What's cooking in Lavelle's lab?

Oct 15, 2012, 08:05 IST | Soma Das

As part of its Week of Taste activities, Alliance Francaise de Bombay is bringing down scientist-researcher Christophe Lavelle who will share his expertise about fusing science with culinary art. Prior to his session with students from IIT Bombay, he throws light on Molecular Gastronomy and Molecular Cooking

For over two decades, every October in France, chefs and farmers invite the public to rediscover their sense of “taste”. Initially organised in schools to educate youth in matters of taste, La semaine du gout (Week of Taste) now includes tastings, conferences and workshops centred on eating.

With the same intent, this year, the Alliance Francaise de Bombay is hosting a session at IIT Powai, called Week of Taste: Science and cooking, from physics-biology-chemistry to culinary art, where students can watch as scientist Christophe Lavelle unravels the mysteries of Molecular Gastronomy and Molecular Cooking.

Christophe Lavelle doing a Molecular Gastronomy demonstration

Food fix
Lavelle is a principal investigator at the CNRS (French National Scientific Research Agency) and co-head of the Nuclear Architecture and Dynamics scientific network. Passionate about food, he teaches molecular gastronomy as well as biophysics at many French universities.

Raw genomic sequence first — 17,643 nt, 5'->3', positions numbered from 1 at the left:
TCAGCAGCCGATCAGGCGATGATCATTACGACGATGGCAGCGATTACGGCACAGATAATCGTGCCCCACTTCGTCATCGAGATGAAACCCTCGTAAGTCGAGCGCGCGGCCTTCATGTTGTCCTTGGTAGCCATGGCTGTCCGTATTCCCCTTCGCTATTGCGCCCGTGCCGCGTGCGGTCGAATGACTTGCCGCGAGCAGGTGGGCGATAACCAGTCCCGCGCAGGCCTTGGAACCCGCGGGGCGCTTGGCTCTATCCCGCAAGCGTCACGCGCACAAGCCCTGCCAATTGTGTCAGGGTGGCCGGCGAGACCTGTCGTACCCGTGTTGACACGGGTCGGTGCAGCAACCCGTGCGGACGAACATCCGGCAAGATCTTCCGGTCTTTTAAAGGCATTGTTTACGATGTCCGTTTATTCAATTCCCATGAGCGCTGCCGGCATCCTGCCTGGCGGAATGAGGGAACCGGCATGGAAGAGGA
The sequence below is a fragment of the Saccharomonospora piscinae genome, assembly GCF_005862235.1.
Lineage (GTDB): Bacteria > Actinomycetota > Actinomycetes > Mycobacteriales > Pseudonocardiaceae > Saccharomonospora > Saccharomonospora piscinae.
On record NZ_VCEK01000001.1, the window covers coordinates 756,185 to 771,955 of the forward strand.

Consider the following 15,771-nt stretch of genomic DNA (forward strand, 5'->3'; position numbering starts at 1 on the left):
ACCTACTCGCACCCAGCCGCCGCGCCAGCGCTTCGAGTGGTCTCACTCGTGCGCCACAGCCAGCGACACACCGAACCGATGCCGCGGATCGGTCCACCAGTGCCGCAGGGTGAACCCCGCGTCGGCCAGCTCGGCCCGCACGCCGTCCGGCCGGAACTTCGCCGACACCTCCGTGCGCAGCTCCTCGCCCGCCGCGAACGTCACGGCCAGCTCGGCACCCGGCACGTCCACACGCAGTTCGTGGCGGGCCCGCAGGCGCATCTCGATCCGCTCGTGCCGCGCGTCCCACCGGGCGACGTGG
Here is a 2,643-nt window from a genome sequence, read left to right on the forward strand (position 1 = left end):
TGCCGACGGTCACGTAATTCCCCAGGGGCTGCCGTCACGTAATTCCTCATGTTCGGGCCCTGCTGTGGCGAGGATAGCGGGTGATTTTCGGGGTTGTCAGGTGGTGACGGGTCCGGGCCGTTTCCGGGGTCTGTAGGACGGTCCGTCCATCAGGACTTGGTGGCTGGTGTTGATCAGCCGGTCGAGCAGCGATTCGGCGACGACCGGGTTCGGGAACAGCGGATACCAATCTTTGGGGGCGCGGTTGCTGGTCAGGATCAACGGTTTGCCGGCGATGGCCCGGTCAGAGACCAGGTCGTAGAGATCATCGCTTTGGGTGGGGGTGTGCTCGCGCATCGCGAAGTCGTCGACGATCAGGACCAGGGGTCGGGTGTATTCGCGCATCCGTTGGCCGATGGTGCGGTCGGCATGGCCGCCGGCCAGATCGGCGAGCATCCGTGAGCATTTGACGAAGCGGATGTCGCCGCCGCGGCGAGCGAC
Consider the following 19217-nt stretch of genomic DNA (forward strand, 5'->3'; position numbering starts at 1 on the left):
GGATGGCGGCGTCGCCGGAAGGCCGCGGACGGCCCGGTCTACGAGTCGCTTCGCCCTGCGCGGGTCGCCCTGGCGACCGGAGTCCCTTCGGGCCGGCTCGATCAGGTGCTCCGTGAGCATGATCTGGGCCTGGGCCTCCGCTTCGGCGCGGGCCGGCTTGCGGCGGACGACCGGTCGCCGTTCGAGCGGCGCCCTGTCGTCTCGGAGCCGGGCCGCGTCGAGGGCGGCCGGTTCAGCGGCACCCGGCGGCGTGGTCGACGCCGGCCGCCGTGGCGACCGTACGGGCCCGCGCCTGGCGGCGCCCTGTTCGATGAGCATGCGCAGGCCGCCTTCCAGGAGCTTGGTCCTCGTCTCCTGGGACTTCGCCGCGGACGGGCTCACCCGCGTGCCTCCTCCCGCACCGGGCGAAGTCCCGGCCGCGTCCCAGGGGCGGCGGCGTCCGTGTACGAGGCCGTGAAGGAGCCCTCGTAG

As a scientist working in molecular and cellular biophysics, Lavelle’s attempt is to merge physics, chemistry and biology into an interdisciplinary approach, to figure the mechanisms behind gene expression. Speaking about his love for food, he says: “I have always been fascinated by food; I have cooked almost every day since I was born and therefore, it was ‘natural’ to apply my scientific knowledge to understand the mechanisms behind culinary transformations. Also, I was lucky to be able to discuss frequently with Hervé This who is one of the fathers of the discipline; his lab was a 10-minute-walk from mine.”

Lavelle’s talk will focus on the difference between Molecular Gastronomy, which is a scientific discipline dedicated to food ingredients and their transformation, and Molecular Cooking, a modern cooking trend inspired by research. “Molecular Gastronomy is about the physics, biology and chemistry of meal preparation and consumption. One should explore food ingredients and techniques and broaden our gastronomic landscape,” adds Lavelle.

Molecular model
Hungarian physicist Nicholas Kurti and French chemist Hervé This coined the term Molecular Gastronomy in 1988, to lay the foundations for a new scientific discipline dedicated to studying the physical and chemical processes that occur in regular cooking.

Some of the most popular practices in Molecular Gastronomy included the use of liquid nitrogen (to freeze and create new textures), food additives (hydrocolloids used to create new textures), low temperature cooking, ultrasounds (for perfumed liquids and emulsions) and smoke.

Lavelle adds that as a science, Molecular Gastronomy has universal appeal since there will always be a need for more knowledge, and that its expansion should never stop. “It has to adapt to the existing food culture in different countries; new techniques and recipes it brought will, at some point, be abandoned or incorporated into the other existing cooking techniques.” 

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